Aboriginal women and girls knitting for the war effort, 1941

Aboriginal women and girls knitting for the war effort, 1941

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This posed black-and-white photograph shows Aboriginal women and girls from Cumeroogunga Reserve in New South Wales knitting for Australian personnel serving overseas in the Second World War. Some of the socks, jumpers, scarves and balaclavas they have made are displayed in front of them. The women and girls are seated on benches or standing and some of them look or smile at the camera. They are dressed in the usual female fashion of 1941 - cardigans, blouses, skirts or dresses. The photograph was published in Pix magazine on 29 November 1941.

Educational value

  • This photograph testifies to the contribution of Indigenous women and girls, in particular those at Cumeroogunga Reserve, to Australia's war effort in the Second World War (1939-45). The women and girls at Cumeroogunga Reserve worked with the Echuca branch of the Australian Comforts Fund and by 1941 had knitted 59 caps, 41 balaclavas, 27 pullovers and 77 pairs of mittens, some of which can be seen in the photograph.
  • These woman and girls are almost certainly Yorta Yorta people whose country encompasses parts of northern Victoria and southern NSW. In the 1880s the people were moved to Cumeroogunga, 32 km from Echuca on the NSW side of the Murray River. By the 1940s the NSW Aborigines Welfare Board, which owned the Reserve, had leased almost all of the land to non-Indigenous farmers. The Yorta Yorta people were forced to work for rations and pocket money.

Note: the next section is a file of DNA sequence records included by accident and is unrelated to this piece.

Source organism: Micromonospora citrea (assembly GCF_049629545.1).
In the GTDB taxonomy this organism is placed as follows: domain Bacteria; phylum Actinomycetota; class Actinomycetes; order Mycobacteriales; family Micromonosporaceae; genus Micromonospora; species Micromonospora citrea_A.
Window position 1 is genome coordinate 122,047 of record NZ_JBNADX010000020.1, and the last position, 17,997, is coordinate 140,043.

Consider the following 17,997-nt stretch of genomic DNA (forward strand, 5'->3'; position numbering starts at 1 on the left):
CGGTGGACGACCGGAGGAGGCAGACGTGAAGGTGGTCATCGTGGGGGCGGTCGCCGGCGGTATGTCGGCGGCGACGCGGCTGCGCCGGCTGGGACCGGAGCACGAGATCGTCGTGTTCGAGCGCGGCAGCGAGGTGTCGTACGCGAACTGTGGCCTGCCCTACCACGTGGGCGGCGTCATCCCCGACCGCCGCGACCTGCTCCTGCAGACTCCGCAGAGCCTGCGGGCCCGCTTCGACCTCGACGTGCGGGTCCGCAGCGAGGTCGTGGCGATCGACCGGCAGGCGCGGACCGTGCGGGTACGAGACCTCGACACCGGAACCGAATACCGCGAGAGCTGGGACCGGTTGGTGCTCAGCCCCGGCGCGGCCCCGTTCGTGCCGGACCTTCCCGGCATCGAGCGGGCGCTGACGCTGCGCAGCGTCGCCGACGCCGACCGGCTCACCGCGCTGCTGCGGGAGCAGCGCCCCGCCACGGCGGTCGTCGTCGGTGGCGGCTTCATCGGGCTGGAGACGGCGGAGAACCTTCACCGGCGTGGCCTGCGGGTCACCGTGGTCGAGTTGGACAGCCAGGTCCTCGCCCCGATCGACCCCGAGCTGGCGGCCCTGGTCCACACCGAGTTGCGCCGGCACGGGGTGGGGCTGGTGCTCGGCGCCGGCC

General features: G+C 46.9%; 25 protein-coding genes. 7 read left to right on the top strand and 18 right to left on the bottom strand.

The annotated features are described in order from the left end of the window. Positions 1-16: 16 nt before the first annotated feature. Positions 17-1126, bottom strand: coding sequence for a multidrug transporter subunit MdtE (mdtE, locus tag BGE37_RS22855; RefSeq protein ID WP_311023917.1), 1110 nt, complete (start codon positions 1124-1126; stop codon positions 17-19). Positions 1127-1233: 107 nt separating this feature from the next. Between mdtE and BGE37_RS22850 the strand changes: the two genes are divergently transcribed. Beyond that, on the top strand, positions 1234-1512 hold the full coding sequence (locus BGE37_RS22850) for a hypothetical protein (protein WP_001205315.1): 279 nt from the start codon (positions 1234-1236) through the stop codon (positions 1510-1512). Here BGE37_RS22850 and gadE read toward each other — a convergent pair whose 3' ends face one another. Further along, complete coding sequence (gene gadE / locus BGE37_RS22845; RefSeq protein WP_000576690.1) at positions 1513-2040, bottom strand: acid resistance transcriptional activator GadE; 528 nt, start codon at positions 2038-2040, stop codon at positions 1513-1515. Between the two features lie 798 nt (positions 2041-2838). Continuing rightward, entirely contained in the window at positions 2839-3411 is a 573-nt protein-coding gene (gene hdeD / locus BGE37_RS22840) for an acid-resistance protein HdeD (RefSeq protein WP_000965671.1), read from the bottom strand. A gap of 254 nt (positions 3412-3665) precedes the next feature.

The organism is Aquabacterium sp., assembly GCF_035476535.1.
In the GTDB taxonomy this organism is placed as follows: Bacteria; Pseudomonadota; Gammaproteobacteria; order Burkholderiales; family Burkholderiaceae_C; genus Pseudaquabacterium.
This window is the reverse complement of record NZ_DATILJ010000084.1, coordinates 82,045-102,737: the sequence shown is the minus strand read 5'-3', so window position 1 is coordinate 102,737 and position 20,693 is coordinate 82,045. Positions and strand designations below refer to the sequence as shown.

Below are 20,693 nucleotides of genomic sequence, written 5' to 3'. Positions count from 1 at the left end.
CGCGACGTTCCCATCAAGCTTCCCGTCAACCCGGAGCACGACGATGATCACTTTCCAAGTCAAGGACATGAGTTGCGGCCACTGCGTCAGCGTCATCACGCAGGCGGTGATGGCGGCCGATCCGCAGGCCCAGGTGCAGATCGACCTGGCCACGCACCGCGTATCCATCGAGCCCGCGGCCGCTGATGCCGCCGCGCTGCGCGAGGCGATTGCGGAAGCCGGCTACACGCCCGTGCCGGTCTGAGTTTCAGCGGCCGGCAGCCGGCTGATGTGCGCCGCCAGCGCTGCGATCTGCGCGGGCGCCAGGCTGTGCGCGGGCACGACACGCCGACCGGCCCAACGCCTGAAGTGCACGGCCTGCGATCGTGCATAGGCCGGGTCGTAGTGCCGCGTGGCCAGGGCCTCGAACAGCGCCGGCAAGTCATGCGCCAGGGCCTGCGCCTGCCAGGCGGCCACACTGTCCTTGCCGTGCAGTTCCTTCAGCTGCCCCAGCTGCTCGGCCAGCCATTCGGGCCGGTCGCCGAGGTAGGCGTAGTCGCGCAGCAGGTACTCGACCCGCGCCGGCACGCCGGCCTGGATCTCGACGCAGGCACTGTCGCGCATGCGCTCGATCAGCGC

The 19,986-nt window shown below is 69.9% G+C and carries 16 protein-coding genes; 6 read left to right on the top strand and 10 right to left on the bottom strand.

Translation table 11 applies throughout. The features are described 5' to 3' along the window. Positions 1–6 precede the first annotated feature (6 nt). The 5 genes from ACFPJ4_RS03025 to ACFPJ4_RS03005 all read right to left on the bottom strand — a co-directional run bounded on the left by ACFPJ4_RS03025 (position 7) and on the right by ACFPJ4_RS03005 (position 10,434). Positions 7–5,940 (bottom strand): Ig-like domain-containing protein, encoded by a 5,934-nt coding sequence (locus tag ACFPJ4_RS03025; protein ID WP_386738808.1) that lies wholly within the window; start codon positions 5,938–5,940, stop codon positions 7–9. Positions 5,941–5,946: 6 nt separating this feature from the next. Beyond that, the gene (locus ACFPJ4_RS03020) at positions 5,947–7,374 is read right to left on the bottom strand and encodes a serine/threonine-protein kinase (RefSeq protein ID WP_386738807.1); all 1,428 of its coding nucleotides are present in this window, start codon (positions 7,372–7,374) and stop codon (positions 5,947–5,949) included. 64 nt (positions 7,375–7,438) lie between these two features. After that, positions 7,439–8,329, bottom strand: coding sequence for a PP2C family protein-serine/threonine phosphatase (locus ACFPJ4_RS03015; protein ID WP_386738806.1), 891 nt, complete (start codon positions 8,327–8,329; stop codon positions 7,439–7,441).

• Pix, then one of Australia's most widely read magazines, published this photograph at least partly to show the determination of Aboriginal people on the Reserve to contribute to the war effort. Pix reported that this was reflected in the number of men from the Reserve who had enlisted in the armed forces and in the voluntary work done by the women and girls - knitting, as seen here, and singing in the Reserve church choir to raise funds for the war effort.
  • The efforts of the Cumeroogunga women and girls formed part of the Australia-wide efforts of female volunteers who were active in the Australian Comforts Fund. The Fund, an organisation that had its origins in the First World War, provided food, clothing, cigarettes and other 'comforts' to Australians serving overseas. During the Second World War, the Fund's volunteers knitted more than 3 million socks as well as large quantities of other clothing.
  • This photograph and several others were published to present a positive view of the work of the NSW Aborigines Welfare Board, which aimed to 'assimilate' the people into white society. However, two years before this photograph was taken conditions were so harsh on the Reserve that many of the Aboriginal people forced to live there walked off in protest. The walk-off failed, and with no means of survival the people had nowhere else to go except back to the Reserve.